The cyber reinsurance market has ballooned to between $3bn and $3.5bn over the past year, with increased demand and concerns over loss trends driving hardening as reinsurers respond by raising rates on excess of loss (XoL) structures and pushing down cedes on quota shares.
- Cyber reinsurance GWP estimated to have grown to between $3bn and $3.5bn
- Variable and qualified quota shares now scarce
- But quota share remains dominant structure
- XoL renewal rates up 30-50%
- Global cyber market thought to now stand at ~$8bn
The increase in gross written premium (GWP) – up from roughly $2bn at H1 2020 – follows a surge in demand from primary carriers as they grapple with their exposures and escalating loss ratios driven largely by the acceleration in ransomware losses.
Although estimates of the overall size of the wider cyber market vary, sources have put GWP volume as high as $8bn, up from around $7bn in 2020.
With the nascent cyber reinsurance market largely dominated by quota share structures one notable trend has been the withdrawal of variable and qualified quota share offerings.
One broking source told The Insurer that most markets are now strictly standard quota shares, with many having exited the market altogether for variable and qualified quota shares.
While the XoL market – which is led by Fidelis, Hiscox and Envelop Risk – is dwarfed by quota share structures, sources have suggested the appetite for XoL coverage is on the rise among cedants, despite the sharp increases in pricing.
As this publication reported last week, Envelop Risk – which is backed by MS Amlin – secured a $130mn investment from SoftBank, with plans to use the funding to expand its proprietary machine learning and data-driven underwriting activity in the cyber market, as well to expand into other lines of business.
One underwriter pegged rate increases on renewing XoL cyber business at between 30 percent and 50 percent, with some heavily loss-affected outlier accounts witnessing increases close to 100 percent.
XoL covers are typically written in excess of 80 percent loss ratios, with limits available of around $100mn.
Other trends include increasing demand from cedants for aggregate protections to sit alongside their existing proportional coverages, with larger cyber writers seeking new aggregate placements to supplement some of their sideways proportional protection.
The quota share market has traditionally been led by reinsurers including Munich Re, Swiss Re, Hannover Re, RenaissanceRe, PartnerRe and TransRe, although the latter two are thought to have scaled back over the past two years.
While the market hasn’t witnessed any notable exits of late there has been a marked reduction in appetite from carriers, it has been suggested to this publication.
“In the past, some lead markets would write almost everything that crossed their desk, that’s not the case now,” one market source told this publication.
“Things are improving both in terms of risk selection and the quality of risk coming to the market,” they added.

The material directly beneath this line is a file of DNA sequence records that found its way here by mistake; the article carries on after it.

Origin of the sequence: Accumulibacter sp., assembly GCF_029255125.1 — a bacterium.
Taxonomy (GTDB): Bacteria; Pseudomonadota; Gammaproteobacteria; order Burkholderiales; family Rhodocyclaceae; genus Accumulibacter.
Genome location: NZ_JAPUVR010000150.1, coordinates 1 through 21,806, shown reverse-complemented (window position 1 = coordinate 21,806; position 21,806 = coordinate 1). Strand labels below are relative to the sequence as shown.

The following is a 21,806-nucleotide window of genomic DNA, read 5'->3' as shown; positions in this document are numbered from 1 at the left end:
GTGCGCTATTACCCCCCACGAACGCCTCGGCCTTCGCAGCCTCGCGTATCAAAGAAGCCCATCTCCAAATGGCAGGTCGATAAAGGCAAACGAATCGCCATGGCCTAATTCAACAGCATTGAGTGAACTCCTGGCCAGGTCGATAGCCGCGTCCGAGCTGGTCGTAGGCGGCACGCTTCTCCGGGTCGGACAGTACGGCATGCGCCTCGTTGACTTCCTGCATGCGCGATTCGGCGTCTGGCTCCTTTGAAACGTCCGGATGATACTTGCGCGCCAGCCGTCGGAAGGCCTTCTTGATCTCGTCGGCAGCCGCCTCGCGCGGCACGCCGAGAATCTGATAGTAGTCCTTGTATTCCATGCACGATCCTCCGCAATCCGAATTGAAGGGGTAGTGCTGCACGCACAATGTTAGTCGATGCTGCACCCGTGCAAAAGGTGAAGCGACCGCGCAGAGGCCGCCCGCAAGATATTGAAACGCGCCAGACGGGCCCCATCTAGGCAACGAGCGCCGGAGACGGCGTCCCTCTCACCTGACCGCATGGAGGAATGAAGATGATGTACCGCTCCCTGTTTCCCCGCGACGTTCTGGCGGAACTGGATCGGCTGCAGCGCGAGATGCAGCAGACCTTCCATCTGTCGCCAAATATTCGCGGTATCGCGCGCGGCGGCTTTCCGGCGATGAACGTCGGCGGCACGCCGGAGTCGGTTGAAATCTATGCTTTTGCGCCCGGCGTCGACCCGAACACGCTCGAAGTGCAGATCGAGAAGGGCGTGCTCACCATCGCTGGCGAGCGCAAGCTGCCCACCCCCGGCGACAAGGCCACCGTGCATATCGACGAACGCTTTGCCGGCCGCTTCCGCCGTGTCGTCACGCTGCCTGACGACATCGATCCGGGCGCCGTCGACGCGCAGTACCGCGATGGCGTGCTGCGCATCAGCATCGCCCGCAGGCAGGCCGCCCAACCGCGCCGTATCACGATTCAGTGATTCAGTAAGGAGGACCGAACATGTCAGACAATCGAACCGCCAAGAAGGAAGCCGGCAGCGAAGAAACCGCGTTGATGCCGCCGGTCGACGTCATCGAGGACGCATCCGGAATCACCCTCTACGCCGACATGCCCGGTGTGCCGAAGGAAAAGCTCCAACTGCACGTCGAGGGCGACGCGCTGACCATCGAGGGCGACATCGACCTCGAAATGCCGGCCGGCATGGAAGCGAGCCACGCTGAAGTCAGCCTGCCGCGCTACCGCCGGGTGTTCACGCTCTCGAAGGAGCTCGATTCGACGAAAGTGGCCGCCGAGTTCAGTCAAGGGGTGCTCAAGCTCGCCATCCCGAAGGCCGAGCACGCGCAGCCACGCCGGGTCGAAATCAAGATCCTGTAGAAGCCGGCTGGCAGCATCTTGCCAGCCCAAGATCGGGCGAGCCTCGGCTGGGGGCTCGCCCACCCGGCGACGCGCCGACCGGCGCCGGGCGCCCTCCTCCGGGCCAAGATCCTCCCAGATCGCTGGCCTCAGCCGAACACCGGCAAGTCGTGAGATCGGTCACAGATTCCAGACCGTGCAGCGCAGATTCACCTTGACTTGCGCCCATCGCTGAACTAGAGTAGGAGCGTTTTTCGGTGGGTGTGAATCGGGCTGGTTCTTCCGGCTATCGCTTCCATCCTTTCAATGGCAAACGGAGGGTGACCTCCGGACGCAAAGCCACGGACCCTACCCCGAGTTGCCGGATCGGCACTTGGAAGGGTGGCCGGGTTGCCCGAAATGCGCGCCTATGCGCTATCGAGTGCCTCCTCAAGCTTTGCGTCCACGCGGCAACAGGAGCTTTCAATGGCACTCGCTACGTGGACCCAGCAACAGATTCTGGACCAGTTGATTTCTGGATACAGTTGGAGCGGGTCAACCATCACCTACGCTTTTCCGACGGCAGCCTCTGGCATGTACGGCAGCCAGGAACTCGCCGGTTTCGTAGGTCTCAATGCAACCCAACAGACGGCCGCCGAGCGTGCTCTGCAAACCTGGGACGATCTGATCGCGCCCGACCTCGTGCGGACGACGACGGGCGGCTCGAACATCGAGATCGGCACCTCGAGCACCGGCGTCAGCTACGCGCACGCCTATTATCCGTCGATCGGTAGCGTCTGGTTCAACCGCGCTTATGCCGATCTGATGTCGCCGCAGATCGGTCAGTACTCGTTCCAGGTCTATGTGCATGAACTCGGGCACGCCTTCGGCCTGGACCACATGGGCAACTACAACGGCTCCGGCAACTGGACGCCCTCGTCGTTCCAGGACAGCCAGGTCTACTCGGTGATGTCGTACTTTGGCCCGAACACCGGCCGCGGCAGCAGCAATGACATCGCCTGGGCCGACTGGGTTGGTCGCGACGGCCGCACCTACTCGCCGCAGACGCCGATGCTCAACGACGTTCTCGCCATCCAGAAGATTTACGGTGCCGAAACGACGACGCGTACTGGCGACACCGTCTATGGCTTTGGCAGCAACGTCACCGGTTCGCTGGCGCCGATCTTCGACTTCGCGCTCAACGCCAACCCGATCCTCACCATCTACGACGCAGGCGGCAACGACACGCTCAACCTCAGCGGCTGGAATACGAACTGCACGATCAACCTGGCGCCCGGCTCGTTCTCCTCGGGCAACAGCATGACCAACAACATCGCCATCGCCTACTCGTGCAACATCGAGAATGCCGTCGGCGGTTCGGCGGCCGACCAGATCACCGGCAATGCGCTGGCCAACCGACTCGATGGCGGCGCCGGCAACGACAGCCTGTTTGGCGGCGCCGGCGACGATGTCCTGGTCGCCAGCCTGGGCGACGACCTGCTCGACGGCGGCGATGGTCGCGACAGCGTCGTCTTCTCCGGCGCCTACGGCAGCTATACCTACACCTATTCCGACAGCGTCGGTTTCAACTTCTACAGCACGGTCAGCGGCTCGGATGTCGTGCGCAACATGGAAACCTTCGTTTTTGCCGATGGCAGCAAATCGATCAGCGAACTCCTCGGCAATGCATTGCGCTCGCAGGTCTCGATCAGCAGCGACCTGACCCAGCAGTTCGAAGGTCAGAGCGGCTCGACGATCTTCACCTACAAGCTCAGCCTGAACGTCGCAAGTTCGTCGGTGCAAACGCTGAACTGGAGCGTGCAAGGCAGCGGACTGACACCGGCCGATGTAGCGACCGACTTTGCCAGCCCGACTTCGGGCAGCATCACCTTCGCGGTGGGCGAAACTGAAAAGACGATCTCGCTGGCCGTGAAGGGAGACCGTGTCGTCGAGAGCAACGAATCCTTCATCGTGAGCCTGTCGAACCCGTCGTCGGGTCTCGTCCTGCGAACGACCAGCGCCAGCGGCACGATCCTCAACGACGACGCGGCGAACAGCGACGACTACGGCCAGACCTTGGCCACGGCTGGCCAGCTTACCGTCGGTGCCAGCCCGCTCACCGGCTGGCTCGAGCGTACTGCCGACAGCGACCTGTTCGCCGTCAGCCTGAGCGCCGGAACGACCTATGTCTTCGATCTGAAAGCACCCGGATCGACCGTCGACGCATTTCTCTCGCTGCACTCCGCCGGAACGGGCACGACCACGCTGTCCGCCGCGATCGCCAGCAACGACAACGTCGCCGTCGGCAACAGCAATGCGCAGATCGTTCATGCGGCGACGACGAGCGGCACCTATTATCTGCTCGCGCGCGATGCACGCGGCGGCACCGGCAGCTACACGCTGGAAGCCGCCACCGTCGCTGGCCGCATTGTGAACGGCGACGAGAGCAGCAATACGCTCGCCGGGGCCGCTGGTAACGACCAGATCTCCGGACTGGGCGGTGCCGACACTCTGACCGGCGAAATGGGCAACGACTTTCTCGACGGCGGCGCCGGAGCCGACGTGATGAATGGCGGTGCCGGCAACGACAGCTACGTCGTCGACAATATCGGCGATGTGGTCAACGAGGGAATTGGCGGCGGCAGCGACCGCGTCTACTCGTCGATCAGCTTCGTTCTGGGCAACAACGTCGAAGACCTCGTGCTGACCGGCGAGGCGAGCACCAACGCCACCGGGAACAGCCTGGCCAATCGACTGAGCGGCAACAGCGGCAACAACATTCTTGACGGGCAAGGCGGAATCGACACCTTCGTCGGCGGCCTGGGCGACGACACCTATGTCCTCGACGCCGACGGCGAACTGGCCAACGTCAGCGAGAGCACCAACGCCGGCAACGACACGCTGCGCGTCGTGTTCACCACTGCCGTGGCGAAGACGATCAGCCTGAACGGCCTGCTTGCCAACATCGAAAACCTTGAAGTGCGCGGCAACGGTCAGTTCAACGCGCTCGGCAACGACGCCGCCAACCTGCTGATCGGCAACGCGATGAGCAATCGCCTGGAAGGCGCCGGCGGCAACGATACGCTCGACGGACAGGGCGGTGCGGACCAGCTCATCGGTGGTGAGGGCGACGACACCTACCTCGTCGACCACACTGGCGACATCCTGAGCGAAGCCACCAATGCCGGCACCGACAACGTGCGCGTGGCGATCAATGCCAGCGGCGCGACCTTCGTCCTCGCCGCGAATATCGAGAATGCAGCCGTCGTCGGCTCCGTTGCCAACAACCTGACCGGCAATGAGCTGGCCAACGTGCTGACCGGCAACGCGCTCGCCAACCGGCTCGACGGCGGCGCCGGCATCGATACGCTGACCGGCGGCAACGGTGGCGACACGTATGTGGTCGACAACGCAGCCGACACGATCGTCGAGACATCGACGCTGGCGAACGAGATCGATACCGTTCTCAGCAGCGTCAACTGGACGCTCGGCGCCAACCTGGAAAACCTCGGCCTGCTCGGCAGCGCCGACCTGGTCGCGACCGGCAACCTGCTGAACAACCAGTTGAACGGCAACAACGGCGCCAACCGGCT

But while some have been scaling back, other lead cyber reinsurance markets have been more bullish, notably Munich Re.
Last month, the German reinsurer said it expects cyber reinsurance rate increases to continue at a sustained pace – which it pegged at “very clearly in the double digits” – with the carrier looking to continue to build out its book in tandem with the hardening market.
Munich Re said that despite the sizeable losses that have been handed to reinsurers by cedants, it views its cyber book as being “fully in line with our expectations”, explaining that the impact on the company was “very limited and compensated by price increases”.
At H1 this year, rival Swiss Re said it intends to remain underweight in the space amid concerns over whether pricing is currently capturing the full extent of the risk.
Primary market driving hardening
As has been reported, while data breaches continue to be a key driver of cyber claims exposures, losses tied to ransomware attacks have become more prominent – and dominant – in the last two years.
At the same time, larger fines and penalties from cyber incidents have emerged due to tighter privacy and data protection legislation.
According to Fitch, in 2020, the direct loss ratio for the standalone cyber market was 73 percent – a huge increase from 47 percent in the prior year and an average of 42 percent from 2015 to 2019. The average paid loss for a standalone cyber claim was $359,000 in 2020 – more than double the $145,000 figure seen in 2019.
In response to these shifting dynamics, many primary cyber carriers have been rolling out new underwriting strategies to de-risk their cyber portfolios.
AIG is understood to be the largest primary writer, closely followed by Chubb, with other major players including Axa XL, Beazley and Axis.
Beazley – understood to be the largest cyber writer in the London market – has been implementing a new cyber underwriting strategy since October 2020, and has witnessed a 20 percent reduction in ransomware frequency per policy and a 50 percent ransomware frequency reduction per premium since the Q4 roll-out.
However, one cyber reinsurance underwriting source suggested to this publication that despite actions taken by certain carriers, those actively managing their cyber exposures weren’t able to be rewarded by reinsurance partners this year.
“Ransomware has eaten up quite a lot of the profits for insurers so they can’t share some of the fruits with the cedants at this point in time,” one source said.
“Ransomware is on everybody’s mind and almost every program that we see is getting priced according to the hard market, rather than trying to pick and choose between the carriers.”